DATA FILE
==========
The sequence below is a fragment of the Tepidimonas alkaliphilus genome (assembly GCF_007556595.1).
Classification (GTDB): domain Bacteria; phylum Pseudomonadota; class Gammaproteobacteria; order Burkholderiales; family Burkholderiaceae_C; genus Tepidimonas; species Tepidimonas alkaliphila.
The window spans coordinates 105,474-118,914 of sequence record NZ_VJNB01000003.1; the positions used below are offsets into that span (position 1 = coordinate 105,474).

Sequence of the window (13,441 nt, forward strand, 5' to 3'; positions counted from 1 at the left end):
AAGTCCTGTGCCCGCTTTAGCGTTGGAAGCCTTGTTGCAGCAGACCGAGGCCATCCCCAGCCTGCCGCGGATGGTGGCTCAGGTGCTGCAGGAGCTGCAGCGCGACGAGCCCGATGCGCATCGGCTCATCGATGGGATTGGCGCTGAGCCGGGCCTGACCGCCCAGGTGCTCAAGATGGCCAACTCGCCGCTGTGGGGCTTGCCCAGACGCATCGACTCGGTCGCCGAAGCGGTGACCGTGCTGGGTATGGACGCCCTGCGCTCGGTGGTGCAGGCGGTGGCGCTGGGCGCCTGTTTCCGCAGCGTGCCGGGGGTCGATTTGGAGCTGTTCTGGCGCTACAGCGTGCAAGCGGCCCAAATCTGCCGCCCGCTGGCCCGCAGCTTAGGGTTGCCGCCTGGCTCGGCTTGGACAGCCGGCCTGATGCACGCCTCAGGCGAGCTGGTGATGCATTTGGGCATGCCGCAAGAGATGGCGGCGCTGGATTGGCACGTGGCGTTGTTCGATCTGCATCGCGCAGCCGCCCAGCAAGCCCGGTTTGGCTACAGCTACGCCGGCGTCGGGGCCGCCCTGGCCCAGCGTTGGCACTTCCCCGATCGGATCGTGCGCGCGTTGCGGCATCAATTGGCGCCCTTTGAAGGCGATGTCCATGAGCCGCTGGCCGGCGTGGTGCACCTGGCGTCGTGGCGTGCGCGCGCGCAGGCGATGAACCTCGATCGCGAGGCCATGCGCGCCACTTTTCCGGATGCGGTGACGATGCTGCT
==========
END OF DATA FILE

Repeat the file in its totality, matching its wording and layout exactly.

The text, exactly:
The sequence below is a fragment of the Tepidimonas alkaliphilus genome (assembly GCF_007556595.1).
Classification (GTDB): domain Bacteria; phylum Pseudomonadota; class Gammaproteobacteria; order Burkholderiales; family Burkholderiaceae_C; genus Tepidimonas; species Tepidimonas alkaliphila.
The window spans coordinates 105,474-118,914 of sequence record NZ_VJNB01000003.1; the positions used below are offsets into that span (position 1 = coordinate 105,474).

Sequence of the window (13,441 nt, forward strand, 5' to 3'; positions counted from 1 at the left end):
AAGTCCTGTGCCCGCTTTAGCGTTGGAAGCCTTGTTGCAGCAGACCGAGGCCATCCCCAGCCTGCCGCGGATGGTGGCTCAGGTGCTGCAGGAGCTGCAGCGCGACGAGCCCGATGCGCATCGGCTCATCGATGGGATTGGCGCTGAGCCGGGCCTGACCGCCCAGGTGCTCAAGATGGCCAACTCGCCGCTGTGGGGCTTGCCCAGACGCATCGACTCGGTCGCCGAAGCGGTGACCGTGCTGGGTATGGACGCCCTGCGCTCGGTGGTGCAGGCGGTGGCGCTGGGCGCCTGTTTCCGCAGCGTGCCGGGGGTCGATTTGGAGCTGTTCTGGCGCTACAGCGTGCAAGCGGCCCAAATCTGCCGCCCGCTGGCCCGCAGCTTAGGGTTGCCGCCTGGCTCGGCTTGGACAGCCGGCCTGATGCACGCCTCAGGCGAGCTGGTGATGCATTTGGGCATGCCGCAAGAGATGGCGGCGCTGGATTGGCACGTGGCGTTGTTCGATCTGCATCGCGCAGCCGCCCAGCAAGCCCGGTTTGGCTACAGCTACGCCGGCGTCGGGGCCGCCCTGGCCCAGCGTTGGCACTTCCCCGATCGGATCGTGCGCGCGTTGCGGCATCAATTGGCGCCCTTTGAAGGCGATGTCCATGAGCCGCTGGCCGGCGTGGTGCACCTGGCGTCGTGGCGTGCGCGCGCGCAGGCGATGAACCTCGATCGCGAGGCCATGCGCGCCACTTTTCCGGATGCGGTGACGATGCTGCT